NCPA - National Center for Policy Analysis


March 31, 2009

Employer mandates, a staple of Democratic health care reform proposals, require employers to either offer insurance or pay into a fund for worker coverage.  But some stakeholders and Republicans fear that the mandates give government too much power to increase the burden on employers later on, and leverage low prices from doctors and hospitals that make it hard for private plans to compete.

What is the biggest mistake that policy makers could make when it comes to employer mandates?  What have we learned from the employer mandates in Massachusetts, and what could make these mandates a deal-breaker for reform, asks the National Journal?

According to John C. Goodman, President and CEO of the National Center for Policy Analysis, a mandate on employers, similar to one proposed by the Commonwealth Fund and endorsed by Barack Obama during the campaign, would be very bad.  For example:

  • A tax on wages of 6 percent up to $1.25 an hour, in lieu of health insurance, pretends to be a burden for employers; in fact it would be a tax on labor.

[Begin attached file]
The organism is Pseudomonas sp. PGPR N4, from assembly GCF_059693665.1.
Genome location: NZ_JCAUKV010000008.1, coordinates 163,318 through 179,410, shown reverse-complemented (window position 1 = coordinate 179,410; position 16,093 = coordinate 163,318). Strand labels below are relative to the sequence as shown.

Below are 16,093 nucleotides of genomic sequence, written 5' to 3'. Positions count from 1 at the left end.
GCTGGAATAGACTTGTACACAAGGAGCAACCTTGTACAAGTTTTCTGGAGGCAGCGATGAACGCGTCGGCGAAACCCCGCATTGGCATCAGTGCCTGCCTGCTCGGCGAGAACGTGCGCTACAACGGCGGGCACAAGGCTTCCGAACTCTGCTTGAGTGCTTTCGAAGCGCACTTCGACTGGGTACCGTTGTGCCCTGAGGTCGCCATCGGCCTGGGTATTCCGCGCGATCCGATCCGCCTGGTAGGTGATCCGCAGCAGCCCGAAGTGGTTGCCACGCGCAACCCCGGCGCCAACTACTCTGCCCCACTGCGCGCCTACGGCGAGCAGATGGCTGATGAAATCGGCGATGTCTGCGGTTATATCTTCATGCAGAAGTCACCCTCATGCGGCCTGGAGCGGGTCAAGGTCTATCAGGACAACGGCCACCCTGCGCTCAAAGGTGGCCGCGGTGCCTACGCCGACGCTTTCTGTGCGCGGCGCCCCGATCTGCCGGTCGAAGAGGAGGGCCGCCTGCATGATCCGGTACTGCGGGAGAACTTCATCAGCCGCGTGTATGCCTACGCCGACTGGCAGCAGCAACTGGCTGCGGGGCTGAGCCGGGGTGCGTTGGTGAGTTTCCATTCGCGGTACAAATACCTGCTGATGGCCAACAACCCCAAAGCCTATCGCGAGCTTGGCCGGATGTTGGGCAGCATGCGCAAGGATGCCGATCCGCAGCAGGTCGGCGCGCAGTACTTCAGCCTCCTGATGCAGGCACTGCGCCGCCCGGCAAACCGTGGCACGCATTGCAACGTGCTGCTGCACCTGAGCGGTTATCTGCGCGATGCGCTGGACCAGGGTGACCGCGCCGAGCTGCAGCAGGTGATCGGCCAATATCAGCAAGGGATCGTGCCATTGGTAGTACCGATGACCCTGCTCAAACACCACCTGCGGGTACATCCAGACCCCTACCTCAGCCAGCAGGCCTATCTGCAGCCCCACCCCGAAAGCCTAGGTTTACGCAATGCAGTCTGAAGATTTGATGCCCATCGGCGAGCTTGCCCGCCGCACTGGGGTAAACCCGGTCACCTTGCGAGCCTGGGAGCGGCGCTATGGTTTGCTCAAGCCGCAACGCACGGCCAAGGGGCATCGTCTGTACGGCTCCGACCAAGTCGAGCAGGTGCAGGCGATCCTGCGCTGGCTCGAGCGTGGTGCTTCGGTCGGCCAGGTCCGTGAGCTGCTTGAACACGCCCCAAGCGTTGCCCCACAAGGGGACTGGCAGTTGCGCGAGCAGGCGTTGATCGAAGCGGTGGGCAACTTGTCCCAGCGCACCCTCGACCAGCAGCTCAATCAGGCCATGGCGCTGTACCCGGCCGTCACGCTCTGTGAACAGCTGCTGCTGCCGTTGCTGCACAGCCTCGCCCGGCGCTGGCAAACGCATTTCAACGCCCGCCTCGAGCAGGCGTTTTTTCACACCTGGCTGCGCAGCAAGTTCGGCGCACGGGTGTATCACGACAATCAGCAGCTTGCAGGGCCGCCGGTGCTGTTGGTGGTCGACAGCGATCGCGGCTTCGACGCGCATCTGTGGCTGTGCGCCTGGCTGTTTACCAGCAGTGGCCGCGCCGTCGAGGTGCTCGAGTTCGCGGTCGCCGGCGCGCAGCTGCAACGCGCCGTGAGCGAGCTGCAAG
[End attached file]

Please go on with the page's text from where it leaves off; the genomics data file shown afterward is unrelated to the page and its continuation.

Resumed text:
• If combined with the opportunity to buy insurance in an external Exchange at no more than 10 percent of income, it would cause the current employer-based system to unravel.

Employers would drop their coverage in droves, says Goodman.  They would pay the fine and give workers the remainder in taxable wages.  Workers would then have the opportunity to buy their own coverage on the cheap.

Everyone would game the system and the loser would be the taxpayer.  Ironically, the number of uninsured might go up, not down, explains Goodman.

Source: John Goodman, Response to "The Do's And Don'ts Of Employer Mandates," National Journal, March 30, 2009.

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